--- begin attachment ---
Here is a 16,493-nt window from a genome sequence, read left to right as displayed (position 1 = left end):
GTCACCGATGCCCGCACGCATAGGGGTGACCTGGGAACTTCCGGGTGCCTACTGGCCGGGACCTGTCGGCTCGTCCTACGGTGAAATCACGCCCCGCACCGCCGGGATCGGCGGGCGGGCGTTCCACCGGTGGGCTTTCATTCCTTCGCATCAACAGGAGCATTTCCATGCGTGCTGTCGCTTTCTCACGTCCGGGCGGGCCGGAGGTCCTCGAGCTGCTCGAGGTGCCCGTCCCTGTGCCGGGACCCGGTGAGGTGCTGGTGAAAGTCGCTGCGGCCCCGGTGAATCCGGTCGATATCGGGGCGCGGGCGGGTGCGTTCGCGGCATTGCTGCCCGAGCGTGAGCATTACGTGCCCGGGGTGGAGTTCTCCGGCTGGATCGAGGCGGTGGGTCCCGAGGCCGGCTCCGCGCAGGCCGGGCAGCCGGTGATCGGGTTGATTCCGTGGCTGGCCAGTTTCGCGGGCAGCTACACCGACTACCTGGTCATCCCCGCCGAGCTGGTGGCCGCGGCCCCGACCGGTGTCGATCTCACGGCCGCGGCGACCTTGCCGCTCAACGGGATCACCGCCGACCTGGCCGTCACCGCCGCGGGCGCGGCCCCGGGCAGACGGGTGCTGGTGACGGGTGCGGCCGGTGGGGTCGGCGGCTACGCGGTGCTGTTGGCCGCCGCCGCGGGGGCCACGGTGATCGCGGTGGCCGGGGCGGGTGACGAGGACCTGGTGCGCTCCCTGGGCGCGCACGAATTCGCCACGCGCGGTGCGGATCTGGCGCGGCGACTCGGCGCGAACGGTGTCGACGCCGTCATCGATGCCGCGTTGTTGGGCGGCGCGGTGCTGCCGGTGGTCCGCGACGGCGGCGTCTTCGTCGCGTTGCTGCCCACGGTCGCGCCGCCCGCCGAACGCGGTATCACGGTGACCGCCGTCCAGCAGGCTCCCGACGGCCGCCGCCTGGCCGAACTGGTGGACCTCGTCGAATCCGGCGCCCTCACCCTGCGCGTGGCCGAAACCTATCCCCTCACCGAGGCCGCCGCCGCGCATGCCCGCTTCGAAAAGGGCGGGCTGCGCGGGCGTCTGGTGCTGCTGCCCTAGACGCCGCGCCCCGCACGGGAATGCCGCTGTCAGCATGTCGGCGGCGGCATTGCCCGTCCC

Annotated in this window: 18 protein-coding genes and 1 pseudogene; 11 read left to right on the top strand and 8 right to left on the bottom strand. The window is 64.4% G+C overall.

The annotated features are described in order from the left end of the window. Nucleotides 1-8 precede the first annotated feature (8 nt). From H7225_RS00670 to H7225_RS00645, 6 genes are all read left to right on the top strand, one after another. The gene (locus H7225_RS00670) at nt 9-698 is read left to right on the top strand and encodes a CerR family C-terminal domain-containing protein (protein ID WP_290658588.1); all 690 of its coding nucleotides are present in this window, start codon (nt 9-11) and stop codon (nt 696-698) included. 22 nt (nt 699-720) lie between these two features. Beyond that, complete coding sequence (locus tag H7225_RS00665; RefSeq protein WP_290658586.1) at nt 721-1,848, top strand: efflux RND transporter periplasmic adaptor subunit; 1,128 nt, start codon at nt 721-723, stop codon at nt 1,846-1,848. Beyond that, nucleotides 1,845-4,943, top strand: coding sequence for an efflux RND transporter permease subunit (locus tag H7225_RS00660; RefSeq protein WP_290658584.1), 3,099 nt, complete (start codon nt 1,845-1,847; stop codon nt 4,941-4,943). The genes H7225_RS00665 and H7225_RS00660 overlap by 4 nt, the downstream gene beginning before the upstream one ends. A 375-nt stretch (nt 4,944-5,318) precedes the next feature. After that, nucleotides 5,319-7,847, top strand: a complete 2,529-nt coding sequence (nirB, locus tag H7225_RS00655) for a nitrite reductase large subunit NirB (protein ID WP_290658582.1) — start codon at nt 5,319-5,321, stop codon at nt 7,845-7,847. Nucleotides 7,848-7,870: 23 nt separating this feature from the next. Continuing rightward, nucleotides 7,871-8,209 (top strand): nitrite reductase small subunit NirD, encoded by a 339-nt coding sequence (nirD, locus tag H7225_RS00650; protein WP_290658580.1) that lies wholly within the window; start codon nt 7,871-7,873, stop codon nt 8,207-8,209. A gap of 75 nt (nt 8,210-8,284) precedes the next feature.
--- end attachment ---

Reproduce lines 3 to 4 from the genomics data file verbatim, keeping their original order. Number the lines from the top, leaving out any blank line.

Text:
Annotated in this window: 18 protein-coding genes and 1 pseudogene; 11 read left to right on the top strand and 8 right to left on the bottom strand. The window is 64.4% G+C overall.

The annotated features are described in order from the left end of the window. Nucleotides 1-8 precede the first annotated feature (8 nt). From H7225_RS00670 to H7225_RS00645, 6 genes are all read left to right on the top strand, one after another. The gene (locus H7225_RS00670) at nt 9-698 is read left to right on the top strand and encodes a CerR family C-terminal domain-containing protein (protein ID WP_290658588.1); all 690 of its coding nucleotides are present in this window, start codon (nt 9-11) and stop codon (nt 696-698) included. 22 nt (nt 699-720) lie between these two features. Beyond that, complete coding sequence (locus tag H7225_RS00665; RefSeq protein WP_290658586.1) at nt 721-1,848, top strand: efflux RND transporter periplasmic adaptor subunit; 1,128 nt, start codon at nt 721-723, stop codon at nt 1,846-1,848. Beyond that, nucleotides 1,845-4,943, top strand: coding sequence for an efflux RND transporter permease subunit (locus tag H7225_RS00660; RefSeq protein WP_290658584.1), 3,099 nt, complete (start codon nt 1,845-1,847; stop codon nt 4,941-4,943). The genes H7225_RS00665 and H7225_RS00660 overlap by 4 nt, the downstream gene beginning before the upstream one ends. A 375-nt stretch (nt 4,944-5,318) precedes the next feature. After that, nucleotides 5,319-7,847, top strand: a complete 2,529-nt coding sequence (nirB, locus tag H7225_RS00655) for a nitrite reductase large subunit NirB (protein ID WP_290658582.1) — start codon at nt 5,319-5,321, stop codon at nt 7,845-7,847. Nucleotides 7,848-7,870: 23 nt separating this feature from the next. Continuing rightward, nucleotides 7,871-8,209 (top strand): nitrite reductase small subunit NirD, encoded by a 339-nt coding sequence (nirD, locus tag H7225_RS00650; protein WP_290658580.1) that lies wholly within the window; start codon nt 7,871-7,873, stop codon nt 8,207-8,209. A gap of 75 nt (nt 8,210-8,284) precedes the next feature.